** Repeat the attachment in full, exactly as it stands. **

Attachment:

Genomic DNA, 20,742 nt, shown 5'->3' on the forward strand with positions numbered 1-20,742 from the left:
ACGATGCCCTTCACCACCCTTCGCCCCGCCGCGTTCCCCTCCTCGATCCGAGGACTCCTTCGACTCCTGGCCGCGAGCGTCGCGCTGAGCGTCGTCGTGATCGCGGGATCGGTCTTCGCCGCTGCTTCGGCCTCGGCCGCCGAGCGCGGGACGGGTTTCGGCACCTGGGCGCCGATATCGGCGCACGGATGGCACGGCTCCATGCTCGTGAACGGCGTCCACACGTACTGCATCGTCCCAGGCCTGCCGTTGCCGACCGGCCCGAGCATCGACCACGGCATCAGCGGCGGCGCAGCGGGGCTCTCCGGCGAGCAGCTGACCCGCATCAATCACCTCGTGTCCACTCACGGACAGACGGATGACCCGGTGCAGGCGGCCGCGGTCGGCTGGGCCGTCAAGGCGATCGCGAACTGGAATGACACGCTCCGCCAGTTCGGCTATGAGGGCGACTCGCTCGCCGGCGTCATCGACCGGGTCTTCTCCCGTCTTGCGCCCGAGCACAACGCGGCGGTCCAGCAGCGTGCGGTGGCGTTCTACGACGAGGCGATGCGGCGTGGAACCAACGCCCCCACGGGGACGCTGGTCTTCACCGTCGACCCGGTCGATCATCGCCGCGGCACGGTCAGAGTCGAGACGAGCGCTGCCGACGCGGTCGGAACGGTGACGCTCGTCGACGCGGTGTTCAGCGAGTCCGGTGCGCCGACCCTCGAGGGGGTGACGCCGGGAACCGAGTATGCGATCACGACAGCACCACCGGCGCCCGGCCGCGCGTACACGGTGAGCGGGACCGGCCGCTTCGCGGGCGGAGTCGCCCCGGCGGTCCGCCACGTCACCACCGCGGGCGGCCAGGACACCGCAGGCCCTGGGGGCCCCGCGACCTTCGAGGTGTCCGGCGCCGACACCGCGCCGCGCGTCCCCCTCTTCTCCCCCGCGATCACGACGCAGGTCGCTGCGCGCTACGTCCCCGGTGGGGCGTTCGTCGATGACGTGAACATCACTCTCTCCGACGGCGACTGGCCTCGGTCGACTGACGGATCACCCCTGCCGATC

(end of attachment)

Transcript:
Genomic DNA, 20,742 nt, shown 5'->3' on the forward strand with positions numbered 1-20,742 from the left:
ACGATGCCCTTCACCACCCTTCGCCCCGCCGCGTTCCCCTCCTCGATCCGAGGACTCCTTCGACTCCTGGCCGCGAGCGTCGCGCTGAGCGTCGTCGTGATCGCGGGATCGGTCTTCGCCGCTGCTTCGGCCTCGGCCGCCGAGCGCGGGACGGGTTTCGGCACCTGGGCGCCGATATCGGCGCACGGATGGCACGGCTCCATGCTCGTGAACGGCGTCCACACGTACTGCATCGTCCCAGGCCTGCCGTTGCCGACCGGCCCGAGCATCGACCACGGCATCAGCGGCGGCGCAGCGGGGCTCTCCGGCGAGCAGCTGACCCGCATCAATCACCTCGTGTCCACTCACGGACAGACGGATGACCCGGTGCAGGCGGCCGCGGTCGGCTGGGCCGTCAAGGCGATCGCGAACTGGAATGACACGCTCCGCCAGTTCGGCTATGAGGGCGACTCGCTCGCCGGCGTCATCGACCGGGTCTTCTCCCGTCTTGCGCCCGAGCACAACGCGGCGGTCCAGCAGCGTGCGGTGGCGTTCTACGACGAGGCGATGCGGCGTGGAACCAACGCCCCCACGGGGACGCTGGTCTTCACCGTCGACCCGGTCGATCATCGCCGCGGCACGGTCAGAGTCGAGACGAGCGCTGCCGACGCGGTCGGAACGGTGACGCTCGTCGACGCGGTGTTCAGCGAGTCCGGTGCGCCGACCCTCGAGGGGGTGACGCCGGGAACCGAGTATGCGATCACGACAGCACCACCGGCGCCCGGCCGCGCGTACACGGTGAGCGGGACCGGCCGCTTCGCGGGCGGAGTCGCCCCGGCGGTCCGCCACGTCACCACCGCGGGCGGCCAGGACACCGCAGGCCCTGGGGGCCCCGCGACCTTCGAGGTGTCCGGCGCCGACACCGCGCCGCGCGTCCCCCTCTTCTCCCCCGCGATCACGACGCAGGTCGCTGCGCGCTACGTCCCCGGTGGGGCGTTCGTCGATGACGTGAACATCACTCTCTCCGACGGCGACTGGCCTCGGTCGACTGACGGATCACCCCTGCCGATC